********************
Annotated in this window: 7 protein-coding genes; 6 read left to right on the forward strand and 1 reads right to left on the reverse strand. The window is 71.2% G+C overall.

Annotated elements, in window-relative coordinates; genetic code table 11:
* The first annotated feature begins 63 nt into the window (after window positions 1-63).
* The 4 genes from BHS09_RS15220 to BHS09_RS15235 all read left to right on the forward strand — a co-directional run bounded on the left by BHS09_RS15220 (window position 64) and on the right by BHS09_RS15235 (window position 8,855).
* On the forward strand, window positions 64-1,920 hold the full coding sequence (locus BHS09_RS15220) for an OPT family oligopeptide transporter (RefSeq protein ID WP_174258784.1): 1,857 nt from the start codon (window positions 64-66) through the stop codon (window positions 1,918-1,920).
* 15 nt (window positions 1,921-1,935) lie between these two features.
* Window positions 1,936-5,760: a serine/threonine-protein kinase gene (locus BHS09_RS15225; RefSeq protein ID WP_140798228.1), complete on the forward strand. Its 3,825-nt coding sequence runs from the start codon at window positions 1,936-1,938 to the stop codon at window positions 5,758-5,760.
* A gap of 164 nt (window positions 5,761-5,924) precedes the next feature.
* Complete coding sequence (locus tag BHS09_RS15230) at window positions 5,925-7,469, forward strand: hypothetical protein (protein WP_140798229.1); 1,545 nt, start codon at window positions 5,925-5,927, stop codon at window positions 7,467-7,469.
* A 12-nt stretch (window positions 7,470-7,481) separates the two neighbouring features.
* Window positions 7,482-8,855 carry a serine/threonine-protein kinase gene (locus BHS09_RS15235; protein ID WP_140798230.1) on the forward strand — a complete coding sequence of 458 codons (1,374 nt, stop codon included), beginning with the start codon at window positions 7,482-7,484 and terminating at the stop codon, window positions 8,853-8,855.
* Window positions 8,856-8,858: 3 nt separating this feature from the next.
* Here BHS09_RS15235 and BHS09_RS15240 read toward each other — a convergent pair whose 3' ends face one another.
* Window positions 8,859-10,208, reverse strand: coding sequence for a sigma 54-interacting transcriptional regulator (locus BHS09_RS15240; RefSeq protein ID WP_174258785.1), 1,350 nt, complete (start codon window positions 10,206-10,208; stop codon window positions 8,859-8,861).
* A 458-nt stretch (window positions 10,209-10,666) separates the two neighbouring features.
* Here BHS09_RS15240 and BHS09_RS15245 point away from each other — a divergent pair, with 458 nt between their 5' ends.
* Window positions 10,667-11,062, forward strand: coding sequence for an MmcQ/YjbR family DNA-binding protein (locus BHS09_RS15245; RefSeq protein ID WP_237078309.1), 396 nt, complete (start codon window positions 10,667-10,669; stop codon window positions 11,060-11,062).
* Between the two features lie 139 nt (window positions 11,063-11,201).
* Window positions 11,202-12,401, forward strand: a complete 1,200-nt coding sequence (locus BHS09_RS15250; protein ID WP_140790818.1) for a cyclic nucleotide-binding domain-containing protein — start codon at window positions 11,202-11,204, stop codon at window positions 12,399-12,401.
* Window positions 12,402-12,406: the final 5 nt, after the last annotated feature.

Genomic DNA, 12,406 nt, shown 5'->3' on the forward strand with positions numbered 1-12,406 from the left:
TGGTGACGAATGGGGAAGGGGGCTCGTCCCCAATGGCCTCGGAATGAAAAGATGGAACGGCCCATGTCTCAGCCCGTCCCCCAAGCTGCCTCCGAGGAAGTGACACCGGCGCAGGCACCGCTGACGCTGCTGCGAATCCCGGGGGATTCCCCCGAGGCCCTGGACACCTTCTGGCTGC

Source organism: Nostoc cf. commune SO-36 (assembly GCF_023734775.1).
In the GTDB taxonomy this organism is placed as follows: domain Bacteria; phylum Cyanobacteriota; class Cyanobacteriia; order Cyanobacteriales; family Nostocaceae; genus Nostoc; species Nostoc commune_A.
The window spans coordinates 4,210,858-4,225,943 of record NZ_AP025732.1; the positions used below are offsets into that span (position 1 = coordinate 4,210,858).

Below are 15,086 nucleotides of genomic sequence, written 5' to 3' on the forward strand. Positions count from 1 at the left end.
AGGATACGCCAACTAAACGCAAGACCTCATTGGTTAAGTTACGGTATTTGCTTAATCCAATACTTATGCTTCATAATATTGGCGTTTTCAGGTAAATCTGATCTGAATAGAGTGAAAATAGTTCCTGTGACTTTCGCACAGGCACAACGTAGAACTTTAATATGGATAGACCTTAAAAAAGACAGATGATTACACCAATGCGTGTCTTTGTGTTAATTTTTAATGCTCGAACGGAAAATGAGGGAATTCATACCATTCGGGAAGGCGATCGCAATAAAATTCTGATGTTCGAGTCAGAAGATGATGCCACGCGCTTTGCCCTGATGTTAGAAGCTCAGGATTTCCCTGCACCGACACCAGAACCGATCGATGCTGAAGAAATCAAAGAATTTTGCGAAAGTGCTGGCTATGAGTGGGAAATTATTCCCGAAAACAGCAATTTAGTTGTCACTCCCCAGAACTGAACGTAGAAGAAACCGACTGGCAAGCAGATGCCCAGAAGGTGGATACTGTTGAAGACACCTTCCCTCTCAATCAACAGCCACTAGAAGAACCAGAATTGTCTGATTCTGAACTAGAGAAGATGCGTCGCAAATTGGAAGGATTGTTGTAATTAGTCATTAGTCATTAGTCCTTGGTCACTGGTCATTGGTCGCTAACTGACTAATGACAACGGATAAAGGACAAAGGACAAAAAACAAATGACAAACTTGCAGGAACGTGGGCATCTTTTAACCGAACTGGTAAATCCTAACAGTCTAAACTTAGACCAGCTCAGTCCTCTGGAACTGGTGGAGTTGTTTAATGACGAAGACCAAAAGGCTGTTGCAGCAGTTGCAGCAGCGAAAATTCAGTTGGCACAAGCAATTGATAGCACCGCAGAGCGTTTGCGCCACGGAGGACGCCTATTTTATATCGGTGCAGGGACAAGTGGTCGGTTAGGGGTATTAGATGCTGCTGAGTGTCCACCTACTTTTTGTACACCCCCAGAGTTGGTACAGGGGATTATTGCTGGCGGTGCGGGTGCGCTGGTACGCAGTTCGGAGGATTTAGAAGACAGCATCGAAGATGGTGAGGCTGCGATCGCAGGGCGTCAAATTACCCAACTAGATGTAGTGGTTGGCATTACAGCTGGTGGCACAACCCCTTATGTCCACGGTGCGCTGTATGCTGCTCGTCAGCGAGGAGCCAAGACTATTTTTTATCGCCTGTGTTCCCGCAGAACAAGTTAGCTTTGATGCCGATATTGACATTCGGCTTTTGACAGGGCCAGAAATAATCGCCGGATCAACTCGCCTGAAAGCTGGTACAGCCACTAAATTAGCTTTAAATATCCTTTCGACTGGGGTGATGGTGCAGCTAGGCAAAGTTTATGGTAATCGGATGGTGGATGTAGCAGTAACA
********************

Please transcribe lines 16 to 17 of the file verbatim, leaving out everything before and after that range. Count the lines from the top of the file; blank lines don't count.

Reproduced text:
* Here BHS09_RS15240 and BHS09_RS15245 point away from each other — a divergent pair, with 458 nt between their 5' ends.
* Window positions 10,667-11,062, forward strand: coding sequence for an MmcQ/YjbR family DNA-binding protein (locus BHS09_RS15245; RefSeq protein ID WP_237078309.1), 396 nt, complete (start codon window positions 10,667-10,669; stop codon window positions 11,060-11,062).